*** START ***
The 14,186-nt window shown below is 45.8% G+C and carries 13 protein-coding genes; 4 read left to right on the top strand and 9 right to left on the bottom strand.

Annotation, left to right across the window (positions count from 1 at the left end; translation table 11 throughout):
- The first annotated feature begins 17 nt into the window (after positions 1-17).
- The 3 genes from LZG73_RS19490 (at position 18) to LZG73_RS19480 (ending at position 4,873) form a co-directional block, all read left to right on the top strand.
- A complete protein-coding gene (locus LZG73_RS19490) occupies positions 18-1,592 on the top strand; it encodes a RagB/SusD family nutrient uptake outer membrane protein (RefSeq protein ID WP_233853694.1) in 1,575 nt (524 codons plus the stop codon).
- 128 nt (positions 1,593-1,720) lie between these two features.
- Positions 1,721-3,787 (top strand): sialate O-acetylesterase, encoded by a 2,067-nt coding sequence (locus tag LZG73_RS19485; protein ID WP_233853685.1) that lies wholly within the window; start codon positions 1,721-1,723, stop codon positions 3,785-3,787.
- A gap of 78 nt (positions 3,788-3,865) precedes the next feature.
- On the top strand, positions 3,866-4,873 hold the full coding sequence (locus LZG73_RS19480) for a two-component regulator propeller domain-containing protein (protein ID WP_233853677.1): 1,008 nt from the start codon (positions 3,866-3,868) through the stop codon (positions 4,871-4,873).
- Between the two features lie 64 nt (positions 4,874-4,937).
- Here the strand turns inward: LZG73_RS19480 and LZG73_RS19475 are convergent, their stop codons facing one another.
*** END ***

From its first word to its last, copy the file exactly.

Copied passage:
The 14,186-nt window shown below is 45.8% G+C and carries 13 protein-coding genes; 4 read left to right on the top strand and 9 right to left on the bottom strand.

Annotation, left to right across the window (positions count from 1 at the left end; translation table 11 throughout):
- The first annotated feature begins 17 nt into the window (after positions 1-17).
- The 3 genes from LZG73_RS19490 (at position 18) to LZG73_RS19480 (ending at position 4,873) form a co-directional block, all read left to right on the top strand.
- A complete protein-coding gene (locus LZG73_RS19490) occupies positions 18-1,592 on the top strand; it encodes a RagB/SusD family nutrient uptake outer membrane protein (RefSeq protein ID WP_233853694.1) in 1,575 nt (524 codons plus the stop codon).
- 128 nt (positions 1,593-1,720) lie between these two features.
- Positions 1,721-3,787 (top strand): sialate O-acetylesterase, encoded by a 2,067-nt coding sequence (locus tag LZG73_RS19485; protein ID WP_233853685.1) that lies wholly within the window; start codon positions 1,721-1,723, stop codon positions 3,785-3,787.
- A gap of 78 nt (positions 3,788-3,865) precedes the next feature.
- On the top strand, positions 3,866-4,873 hold the full coding sequence (locus LZG73_RS19480) for a two-component regulator propeller domain-containing protein (protein ID WP_233853677.1): 1,008 nt from the start codon (positions 3,866-3,868) through the stop codon (positions 4,871-4,873).
- Between the two features lie 64 nt (positions 4,874-4,937).
- Here the strand turns inward: LZG73_RS19480 and LZG73_RS19475 are convergent, their stop codons facing one another.